Column: Considering law school? LSAT can be conquered

By Jonathan Jacobson

If you happen to be taking the Law School Admission Test on Sept. 29, I’m about to provide you with a place to dry your tears. If you’re planning on taking it eventually, but maybe not right now, I’ll give you a shoulder to lean on.

If you’re not planning on taking it at all because you don’t believe the world should be populated with any more lawyers than it already has, maybe you would be better off finding yourself a more relevant – and possibly even better – column adjacent to this one.

Now that we’ve rid ourselves of the slackers and you’ve made it this far, you are probably familiar with the LSAT: the law school entrance exam.

Maybe you know that it will, by most accounts, be significantly more important to admissions departments than the four years of work you did while at this university.

Maybe you even know that it’s on a scale of 180, but simply spelling your name properly – ever the challenge for the enlightened student – will give you a 120.

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    And it’s good to know these things, but not good enough. Fortunately for you, if you made it into the University, your standard testing skills cannot be abominable. This will work to your advantage, because the LSAT is the overlord of standardized tests.

    It will examine your logic skills, your reasoning skills, your logic reasoning skills and, if you’re really lucky, your reasoning logic skills. This could be bad news for you if you are the kind of person who is prone to repeatedly putting their left shoe on their right foot.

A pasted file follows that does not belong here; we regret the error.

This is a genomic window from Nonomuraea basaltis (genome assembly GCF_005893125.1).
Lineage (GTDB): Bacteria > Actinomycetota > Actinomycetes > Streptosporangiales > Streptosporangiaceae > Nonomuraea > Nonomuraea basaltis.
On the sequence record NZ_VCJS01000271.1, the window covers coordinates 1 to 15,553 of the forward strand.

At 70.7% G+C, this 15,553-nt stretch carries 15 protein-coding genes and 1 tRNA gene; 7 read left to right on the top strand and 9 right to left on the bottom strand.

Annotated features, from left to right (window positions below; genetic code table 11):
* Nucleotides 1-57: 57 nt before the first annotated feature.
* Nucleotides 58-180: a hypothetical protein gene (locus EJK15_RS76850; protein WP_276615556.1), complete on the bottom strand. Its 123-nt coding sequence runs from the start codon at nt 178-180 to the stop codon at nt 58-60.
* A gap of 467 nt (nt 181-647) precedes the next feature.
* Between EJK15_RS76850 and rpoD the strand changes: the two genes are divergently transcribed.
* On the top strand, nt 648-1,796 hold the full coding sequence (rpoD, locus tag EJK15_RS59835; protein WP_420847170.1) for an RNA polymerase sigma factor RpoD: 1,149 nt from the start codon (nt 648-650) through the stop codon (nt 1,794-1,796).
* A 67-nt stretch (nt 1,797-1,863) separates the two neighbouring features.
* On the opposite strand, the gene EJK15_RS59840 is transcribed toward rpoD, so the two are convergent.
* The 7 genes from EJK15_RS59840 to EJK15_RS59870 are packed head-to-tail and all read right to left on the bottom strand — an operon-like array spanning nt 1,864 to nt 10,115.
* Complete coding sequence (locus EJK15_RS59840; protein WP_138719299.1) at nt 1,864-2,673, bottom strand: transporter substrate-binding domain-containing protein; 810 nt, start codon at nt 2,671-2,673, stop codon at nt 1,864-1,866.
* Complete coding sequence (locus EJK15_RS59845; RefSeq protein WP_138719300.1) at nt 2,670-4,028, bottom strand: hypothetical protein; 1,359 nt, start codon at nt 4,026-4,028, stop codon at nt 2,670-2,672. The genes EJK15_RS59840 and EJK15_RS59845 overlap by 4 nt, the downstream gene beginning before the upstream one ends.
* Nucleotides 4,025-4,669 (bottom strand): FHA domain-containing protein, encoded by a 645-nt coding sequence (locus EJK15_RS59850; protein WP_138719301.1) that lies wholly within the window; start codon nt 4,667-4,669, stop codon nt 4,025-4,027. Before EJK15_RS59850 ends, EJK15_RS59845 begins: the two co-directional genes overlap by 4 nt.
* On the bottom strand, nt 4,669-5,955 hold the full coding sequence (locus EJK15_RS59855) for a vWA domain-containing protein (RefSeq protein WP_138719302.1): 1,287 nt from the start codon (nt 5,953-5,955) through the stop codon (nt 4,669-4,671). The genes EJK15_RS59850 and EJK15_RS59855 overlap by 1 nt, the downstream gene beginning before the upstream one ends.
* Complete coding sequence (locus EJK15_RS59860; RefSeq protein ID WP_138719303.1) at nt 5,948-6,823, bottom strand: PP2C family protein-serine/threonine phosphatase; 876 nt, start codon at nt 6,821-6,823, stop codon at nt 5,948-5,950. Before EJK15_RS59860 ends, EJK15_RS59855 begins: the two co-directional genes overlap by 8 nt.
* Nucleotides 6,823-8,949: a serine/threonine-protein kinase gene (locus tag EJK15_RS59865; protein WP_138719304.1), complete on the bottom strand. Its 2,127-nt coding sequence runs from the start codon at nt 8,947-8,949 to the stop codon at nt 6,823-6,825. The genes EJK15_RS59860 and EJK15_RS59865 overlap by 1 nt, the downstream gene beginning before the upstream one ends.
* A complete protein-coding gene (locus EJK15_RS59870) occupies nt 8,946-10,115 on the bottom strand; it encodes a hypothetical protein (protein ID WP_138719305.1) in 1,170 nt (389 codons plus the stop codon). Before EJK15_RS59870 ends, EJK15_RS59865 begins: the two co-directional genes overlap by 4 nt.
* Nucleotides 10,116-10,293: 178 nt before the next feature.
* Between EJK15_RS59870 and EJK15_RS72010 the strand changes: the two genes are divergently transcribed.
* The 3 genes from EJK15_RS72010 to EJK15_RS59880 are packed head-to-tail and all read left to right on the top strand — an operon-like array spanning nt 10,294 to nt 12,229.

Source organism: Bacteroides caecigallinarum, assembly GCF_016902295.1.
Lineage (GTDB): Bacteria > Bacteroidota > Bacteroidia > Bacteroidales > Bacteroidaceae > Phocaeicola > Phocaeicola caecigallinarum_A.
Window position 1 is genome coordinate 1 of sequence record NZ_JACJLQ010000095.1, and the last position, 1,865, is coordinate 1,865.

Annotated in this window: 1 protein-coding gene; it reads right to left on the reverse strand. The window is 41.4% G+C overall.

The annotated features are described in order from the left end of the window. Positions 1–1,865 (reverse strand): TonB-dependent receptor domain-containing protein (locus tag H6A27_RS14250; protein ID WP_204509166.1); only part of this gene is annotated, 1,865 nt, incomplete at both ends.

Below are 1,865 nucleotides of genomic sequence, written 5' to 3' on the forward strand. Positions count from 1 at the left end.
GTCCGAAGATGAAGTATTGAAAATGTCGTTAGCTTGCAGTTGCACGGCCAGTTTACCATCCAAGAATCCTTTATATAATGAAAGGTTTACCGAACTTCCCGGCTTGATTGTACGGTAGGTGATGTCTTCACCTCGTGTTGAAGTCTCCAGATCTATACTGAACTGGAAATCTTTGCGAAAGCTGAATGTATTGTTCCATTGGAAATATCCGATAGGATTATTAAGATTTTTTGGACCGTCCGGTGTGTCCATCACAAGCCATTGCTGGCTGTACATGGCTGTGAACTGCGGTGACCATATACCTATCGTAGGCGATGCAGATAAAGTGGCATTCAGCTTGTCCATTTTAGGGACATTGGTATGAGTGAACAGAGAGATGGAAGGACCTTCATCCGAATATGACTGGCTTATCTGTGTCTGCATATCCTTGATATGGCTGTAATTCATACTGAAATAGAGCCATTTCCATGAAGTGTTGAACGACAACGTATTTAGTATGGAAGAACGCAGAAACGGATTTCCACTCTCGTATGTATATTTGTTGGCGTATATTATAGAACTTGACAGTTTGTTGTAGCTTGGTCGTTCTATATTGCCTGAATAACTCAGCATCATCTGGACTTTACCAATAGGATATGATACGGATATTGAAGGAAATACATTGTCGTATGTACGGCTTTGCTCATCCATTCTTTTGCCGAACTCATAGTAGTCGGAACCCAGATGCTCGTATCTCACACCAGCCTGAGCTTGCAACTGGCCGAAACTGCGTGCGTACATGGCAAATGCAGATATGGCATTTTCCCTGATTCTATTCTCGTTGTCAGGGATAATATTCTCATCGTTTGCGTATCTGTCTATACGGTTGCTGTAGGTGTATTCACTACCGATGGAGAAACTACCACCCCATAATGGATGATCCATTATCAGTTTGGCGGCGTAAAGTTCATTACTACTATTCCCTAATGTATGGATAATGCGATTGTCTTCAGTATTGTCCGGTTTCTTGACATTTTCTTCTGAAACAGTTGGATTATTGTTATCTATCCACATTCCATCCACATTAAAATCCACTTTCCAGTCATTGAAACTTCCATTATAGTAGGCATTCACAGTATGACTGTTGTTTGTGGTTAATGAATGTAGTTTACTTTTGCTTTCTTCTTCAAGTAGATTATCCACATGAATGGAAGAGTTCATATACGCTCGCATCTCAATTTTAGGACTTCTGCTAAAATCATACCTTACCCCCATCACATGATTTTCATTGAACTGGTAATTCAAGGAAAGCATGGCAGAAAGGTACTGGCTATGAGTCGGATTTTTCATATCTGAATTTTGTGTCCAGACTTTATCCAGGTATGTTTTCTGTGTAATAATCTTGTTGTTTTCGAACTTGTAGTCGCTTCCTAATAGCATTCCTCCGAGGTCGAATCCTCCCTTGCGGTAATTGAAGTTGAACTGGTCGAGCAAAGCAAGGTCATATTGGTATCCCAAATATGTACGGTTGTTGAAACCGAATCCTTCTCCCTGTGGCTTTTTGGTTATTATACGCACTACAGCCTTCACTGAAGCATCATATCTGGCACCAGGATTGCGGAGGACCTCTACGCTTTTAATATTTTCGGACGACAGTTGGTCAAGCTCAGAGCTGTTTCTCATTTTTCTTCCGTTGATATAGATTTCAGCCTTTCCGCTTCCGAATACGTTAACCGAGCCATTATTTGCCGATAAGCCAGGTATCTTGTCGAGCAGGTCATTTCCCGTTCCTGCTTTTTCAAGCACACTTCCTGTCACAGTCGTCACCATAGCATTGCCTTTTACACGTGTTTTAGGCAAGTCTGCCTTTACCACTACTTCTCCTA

It will test your ability to read and interpret quickly and will check to see if you know what time Calva, Fu, Haga, Irving and Jessup each arrived at Duvall’s most recent social gathering, assuming that Calva showed up in time for the last of the pita chips and Jessup made it just before Fu blacked out. (These names were taken from an actual LSAT question, so, at the very least, the test will keep you entertained).

    Now, this might sound difficult to you. Because you attended classes here and learned important skill sets necessary for survival in the real world (maybe?), and because you have proven to be the sponge of knowledge your mother always said you were (possibly?), you probably have a chance with this test.

    The LSAT is an exam that can be beaten. It is not an IQ test. There is a direct relationship between the amount you study for it and the ultimate score you receive. This means that if you have learned how to study, and if you can apply that wonderfully versatile little skill, you can get into a good law school.

    It’s true that everybody has a ceiling – we are not all born computer programmers. But if you’ve come this far in your education, that ceiling is high, and if you jump high enough, you might even be able to poke a hole through it. Who knows, maybe one day you’ll be leaned against a centuries-old sycamore with the ambrosial smell of Harvard Square’s grass in your nostrils.